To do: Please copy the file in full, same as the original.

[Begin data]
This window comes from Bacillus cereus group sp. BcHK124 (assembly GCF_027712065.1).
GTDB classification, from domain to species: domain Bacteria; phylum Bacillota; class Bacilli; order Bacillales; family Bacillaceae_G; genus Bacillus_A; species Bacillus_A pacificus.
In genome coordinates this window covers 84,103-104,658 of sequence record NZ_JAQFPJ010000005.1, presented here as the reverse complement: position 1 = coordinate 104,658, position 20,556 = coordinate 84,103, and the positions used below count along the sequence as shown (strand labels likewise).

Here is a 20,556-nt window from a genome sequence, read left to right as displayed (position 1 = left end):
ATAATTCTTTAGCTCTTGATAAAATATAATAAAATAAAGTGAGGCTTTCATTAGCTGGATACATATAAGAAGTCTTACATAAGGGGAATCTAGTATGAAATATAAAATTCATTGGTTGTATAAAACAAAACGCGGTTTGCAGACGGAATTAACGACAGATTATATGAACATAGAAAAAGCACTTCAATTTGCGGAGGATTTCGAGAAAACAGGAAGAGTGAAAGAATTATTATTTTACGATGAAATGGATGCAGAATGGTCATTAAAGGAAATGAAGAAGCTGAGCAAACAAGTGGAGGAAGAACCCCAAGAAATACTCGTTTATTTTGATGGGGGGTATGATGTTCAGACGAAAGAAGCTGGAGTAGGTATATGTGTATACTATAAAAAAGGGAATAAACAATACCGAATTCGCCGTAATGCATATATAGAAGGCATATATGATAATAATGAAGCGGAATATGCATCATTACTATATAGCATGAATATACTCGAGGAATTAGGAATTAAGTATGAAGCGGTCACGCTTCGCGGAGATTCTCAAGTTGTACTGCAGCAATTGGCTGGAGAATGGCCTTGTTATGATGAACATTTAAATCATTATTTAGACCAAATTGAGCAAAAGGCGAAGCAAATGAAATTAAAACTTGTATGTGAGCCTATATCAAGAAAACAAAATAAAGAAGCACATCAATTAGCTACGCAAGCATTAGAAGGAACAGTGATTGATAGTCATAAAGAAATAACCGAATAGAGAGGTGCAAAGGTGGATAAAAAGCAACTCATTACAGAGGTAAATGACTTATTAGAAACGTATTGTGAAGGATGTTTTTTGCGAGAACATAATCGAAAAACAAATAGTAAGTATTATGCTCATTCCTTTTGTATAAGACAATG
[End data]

This window comes from Bacillus cereus group sp. BcHK124 (assembly GCF_027712065.1).
GTDB classification, from domain to species: domain Bacteria; phylum Bacillota; class Bacilli; order Bacillales; family Bacillaceae_G; genus Bacillus_A; species Bacillus_A pacificus.
In genome coordinates this window covers 84,103-104,658 of sequence record NZ_JAQFPJ010000005.1, presented here as the reverse complement: position 1 = coordinate 104,658, position 20,556 = coordinate 84,103, and the positions used below count along the sequence as shown (strand labels likewise).

Here is a 20,556-nt window from a genome sequence, read left to right as displayed (position 1 = left end):
ATAATTCTTTAGCTCTTGATAAAATATAATAAAATAAAGTGAGGCTTTCATTAGCTGGATACATATAAGAAGTCTTACATAAGGGGAATCTAGTATGAAATATAAAATTCATTGGTTGTATAAAACAAAACGCGGTTTGCAGACGGAATTAACGACAGATTATATGAACATAGAAAAAGCACTTCAATTTGCGGAGGATTTCGAGAAAACAGGAAGAGTGAAAGAATTATTATTTTACGATGAAATGGATGCAGAATGGTCATTAAAGGAAATGAAGAAGCTGAGCAAACAAGTGGAGGAAGAACCCCAAGAAATACTCGTTTATTTTGATGGGGGGTATGATGTTCAGACGAAAGAAGCTGGAGTAGGTATATGTGTATACTATAAAAAAGGGAATAAACAATACCGAATTCGCCGTAATGCATATATAGAAGGCATATATGATAATAATGAAGCGGAATATGCATCATTACTATATAGCATGAATATACTCGAGGAATTAGGAATTAAGTATGAAGCGGTCACGCTTCGCGGAGATTCTCAAGTTGTACTGCAGCAATTGGCTGGAGAATGGCCTTGTTATGATGAACATTTAAATCATTATTTAGACCAAATTGAGCAAAAGGCGAAGCAAATGAAATTAAAACTTGTATGTGAGCCTATATCAAGAAAACAAAATAAAGAAGCACATCAATTAGCTACGCAAGCATTAGAAGGAACAGTGATTGATAGTCATAAAGAAATAACCGAATAGAGAGGTGCAAAGGTGGATAAAAAGCAACTCATTACAGAGGTAAATGACTTATTAGAAACGTATTGTGAAGGATGTTTTTTGCGAGAACATAATCGAAAAACAAATAGTAAGTATTATGCTCATTCCTTTTGTATAAGACAATG